Document Type

Thesis - Open Access

Award Date


Degree Name

Master of Education (MEd)

Department / School



The demand for more and better qualified workers has risen sharply in the past decade. The changing technology of civilization is demanding less unskilled jobs and more professional and skilled jobs. It is the school’s responsibility to try to locate the vocational choice of students by the time they graduate from high school, so they need not waste their immediate years after graduation trying to figure out what vocational choice they plan to follow. It is understood that people may change their occupational choice in later life because of technical changes, illness, accident, or because their job may be a young man’s job in which age may limit progress and earnings. School systems have more and more come to recognize an obligation to inform themselves of what happens to students after they graduate, and to use this knowledge in guiding the student to meet his future needs. Since counseling is a requirement in all first class schools, follow-up is a responsibility which high schools must assume. The schools have often been confronted with the many types of preparation for their students. Considerable interest has been raised concerning the type of training to be offered. Many benefits may be deprived from the findings reported here. High schools may use the information for comparison and evaluation of their own programs. Statement of the problem: The plan of this study is to answer some of the questions asked about our high school graduates: (1) How has the high school curriculum of four years influenced the choice of vocation? (2) What high school subjects should be added or dropped from the curriculum based on findings from the educational preparation and choice of vocations? (3) What differences in higher education and choice of vocations occurred between the above average, the average, and below average ranks in scholarships? It is necessary to present the findings in a manner as helpful as possible and to offer suggestions where possible for the improvement of guidance in schools.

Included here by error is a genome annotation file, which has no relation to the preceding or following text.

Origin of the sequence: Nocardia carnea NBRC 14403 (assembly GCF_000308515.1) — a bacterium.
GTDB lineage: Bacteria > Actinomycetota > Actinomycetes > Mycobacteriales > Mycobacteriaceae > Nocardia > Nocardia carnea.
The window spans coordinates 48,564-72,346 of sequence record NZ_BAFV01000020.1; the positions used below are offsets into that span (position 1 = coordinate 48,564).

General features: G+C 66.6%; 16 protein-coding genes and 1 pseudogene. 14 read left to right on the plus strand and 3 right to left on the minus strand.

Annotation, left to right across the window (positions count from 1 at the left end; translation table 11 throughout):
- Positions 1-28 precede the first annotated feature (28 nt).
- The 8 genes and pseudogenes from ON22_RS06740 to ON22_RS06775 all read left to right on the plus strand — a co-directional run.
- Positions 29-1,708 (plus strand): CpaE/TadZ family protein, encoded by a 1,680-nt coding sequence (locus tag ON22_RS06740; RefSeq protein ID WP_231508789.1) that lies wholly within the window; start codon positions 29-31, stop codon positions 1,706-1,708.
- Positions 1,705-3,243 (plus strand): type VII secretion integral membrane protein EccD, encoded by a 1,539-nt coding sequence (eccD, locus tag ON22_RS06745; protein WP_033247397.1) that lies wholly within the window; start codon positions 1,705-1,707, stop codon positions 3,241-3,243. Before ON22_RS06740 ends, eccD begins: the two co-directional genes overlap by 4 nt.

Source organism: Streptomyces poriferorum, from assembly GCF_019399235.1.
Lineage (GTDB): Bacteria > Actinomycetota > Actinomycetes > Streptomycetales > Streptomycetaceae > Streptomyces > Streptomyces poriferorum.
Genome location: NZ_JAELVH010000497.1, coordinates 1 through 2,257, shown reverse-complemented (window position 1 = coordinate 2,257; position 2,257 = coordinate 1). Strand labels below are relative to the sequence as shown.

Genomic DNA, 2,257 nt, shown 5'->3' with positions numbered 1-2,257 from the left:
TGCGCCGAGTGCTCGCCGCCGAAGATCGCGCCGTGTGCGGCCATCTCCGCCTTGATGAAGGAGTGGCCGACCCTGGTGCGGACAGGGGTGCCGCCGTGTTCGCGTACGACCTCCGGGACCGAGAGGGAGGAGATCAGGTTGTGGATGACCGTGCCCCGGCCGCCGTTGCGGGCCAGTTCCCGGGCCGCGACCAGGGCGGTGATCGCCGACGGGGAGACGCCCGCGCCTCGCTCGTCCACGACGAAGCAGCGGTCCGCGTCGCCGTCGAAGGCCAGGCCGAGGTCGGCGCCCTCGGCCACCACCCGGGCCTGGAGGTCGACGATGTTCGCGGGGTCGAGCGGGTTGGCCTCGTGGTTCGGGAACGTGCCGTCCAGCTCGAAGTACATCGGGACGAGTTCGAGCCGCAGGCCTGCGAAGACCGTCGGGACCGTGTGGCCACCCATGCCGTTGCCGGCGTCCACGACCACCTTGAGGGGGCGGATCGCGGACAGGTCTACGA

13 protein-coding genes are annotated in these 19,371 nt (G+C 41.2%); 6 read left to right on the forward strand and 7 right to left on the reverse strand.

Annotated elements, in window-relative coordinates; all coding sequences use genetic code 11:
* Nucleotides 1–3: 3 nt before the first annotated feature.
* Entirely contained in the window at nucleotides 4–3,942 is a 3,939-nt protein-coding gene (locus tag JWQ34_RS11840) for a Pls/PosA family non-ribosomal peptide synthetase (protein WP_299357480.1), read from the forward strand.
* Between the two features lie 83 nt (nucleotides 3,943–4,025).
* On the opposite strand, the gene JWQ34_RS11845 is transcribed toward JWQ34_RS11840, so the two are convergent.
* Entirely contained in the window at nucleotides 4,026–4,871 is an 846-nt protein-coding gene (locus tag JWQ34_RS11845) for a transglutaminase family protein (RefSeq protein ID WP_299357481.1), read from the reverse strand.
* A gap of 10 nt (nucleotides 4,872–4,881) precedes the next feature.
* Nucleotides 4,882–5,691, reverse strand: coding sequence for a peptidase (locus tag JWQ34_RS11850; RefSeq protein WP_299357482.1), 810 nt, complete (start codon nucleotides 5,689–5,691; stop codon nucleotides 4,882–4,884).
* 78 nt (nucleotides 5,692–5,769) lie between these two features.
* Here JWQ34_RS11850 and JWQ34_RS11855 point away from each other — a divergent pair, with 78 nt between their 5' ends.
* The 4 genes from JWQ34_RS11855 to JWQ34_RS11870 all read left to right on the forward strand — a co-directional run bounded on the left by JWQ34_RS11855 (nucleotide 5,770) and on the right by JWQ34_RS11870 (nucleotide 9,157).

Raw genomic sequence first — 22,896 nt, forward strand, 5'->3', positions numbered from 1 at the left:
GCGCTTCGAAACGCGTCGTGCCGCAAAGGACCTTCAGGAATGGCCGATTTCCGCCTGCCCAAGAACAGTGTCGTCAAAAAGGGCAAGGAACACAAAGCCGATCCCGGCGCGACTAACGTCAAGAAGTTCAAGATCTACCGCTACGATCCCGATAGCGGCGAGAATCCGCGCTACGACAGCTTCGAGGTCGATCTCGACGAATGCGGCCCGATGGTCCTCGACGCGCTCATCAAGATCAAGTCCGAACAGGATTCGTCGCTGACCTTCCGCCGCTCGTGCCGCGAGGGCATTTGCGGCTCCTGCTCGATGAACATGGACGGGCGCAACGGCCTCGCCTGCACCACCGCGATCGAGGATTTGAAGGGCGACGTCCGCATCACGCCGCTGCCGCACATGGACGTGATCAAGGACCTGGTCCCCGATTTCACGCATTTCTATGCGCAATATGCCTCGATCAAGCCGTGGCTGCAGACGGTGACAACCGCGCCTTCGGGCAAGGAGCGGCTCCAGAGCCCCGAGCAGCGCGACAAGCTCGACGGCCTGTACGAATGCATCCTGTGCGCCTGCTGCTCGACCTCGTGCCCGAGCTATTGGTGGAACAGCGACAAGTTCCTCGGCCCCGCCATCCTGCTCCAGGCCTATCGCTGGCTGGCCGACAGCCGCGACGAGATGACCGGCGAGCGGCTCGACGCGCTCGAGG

Library of Congress Subject Headings

Vocational guidance


Includes bibliographical references



Number of Pages



South Dakota State University